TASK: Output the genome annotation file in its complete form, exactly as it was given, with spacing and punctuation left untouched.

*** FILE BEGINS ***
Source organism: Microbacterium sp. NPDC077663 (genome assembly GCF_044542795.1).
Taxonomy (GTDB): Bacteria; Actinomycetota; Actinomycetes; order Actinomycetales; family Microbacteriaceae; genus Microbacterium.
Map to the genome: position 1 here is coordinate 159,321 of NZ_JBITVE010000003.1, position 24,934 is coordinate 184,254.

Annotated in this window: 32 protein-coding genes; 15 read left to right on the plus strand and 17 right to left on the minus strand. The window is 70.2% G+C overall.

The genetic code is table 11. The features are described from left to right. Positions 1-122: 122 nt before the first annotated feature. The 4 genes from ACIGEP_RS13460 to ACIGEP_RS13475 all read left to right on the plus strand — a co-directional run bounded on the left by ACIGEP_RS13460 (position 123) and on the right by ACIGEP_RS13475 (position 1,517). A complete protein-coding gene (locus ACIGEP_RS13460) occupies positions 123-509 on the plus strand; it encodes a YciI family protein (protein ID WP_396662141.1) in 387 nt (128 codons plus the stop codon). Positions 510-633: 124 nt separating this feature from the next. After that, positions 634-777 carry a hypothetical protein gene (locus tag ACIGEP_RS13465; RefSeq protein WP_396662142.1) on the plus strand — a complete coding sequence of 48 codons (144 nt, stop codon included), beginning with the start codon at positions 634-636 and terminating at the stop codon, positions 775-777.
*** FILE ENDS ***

Source organism: Microbacterium sp. NPDC077663 (genome assembly GCF_044542795.1).
Taxonomy (GTDB): Bacteria; Actinomycetota; Actinomycetes; order Actinomycetales; family Microbacteriaceae; genus Microbacterium.
Map to the genome: position 1 here is coordinate 159,321 of NZ_JBITVE010000003.1, position 24,934 is coordinate 184,254.

Annotated in this window: 32 protein-coding genes; 15 read left to right on the plus strand and 17 right to left on the minus strand. The window is 70.2% G+C overall.

The genetic code is table 11. The features are described from left to right. Positions 1-122: 122 nt before the first annotated feature. The 4 genes from ACIGEP_RS13460 to ACIGEP_RS13475 all read left to right on the plus strand — a co-directional run bounded on the left by ACIGEP_RS13460 (position 123) and on the right by ACIGEP_RS13475 (position 1,517). A complete protein-coding gene (locus ACIGEP_RS13460) occupies positions 123-509 on the plus strand; it encodes a YciI family protein (protein ID WP_396662141.1) in 387 nt (128 codons plus the stop codon). Positions 510-633: 124 nt separating this feature from the next. After that, positions 634-777 carry a hypothetical protein gene (locus tag ACIGEP_RS13465; RefSeq protein WP_396662142.1) on the plus strand — a complete coding sequence of 48 codons (144 nt, stop codon included), beginning with the start codon at positions 634-636 and terminating at the stop codon, positions 775-777.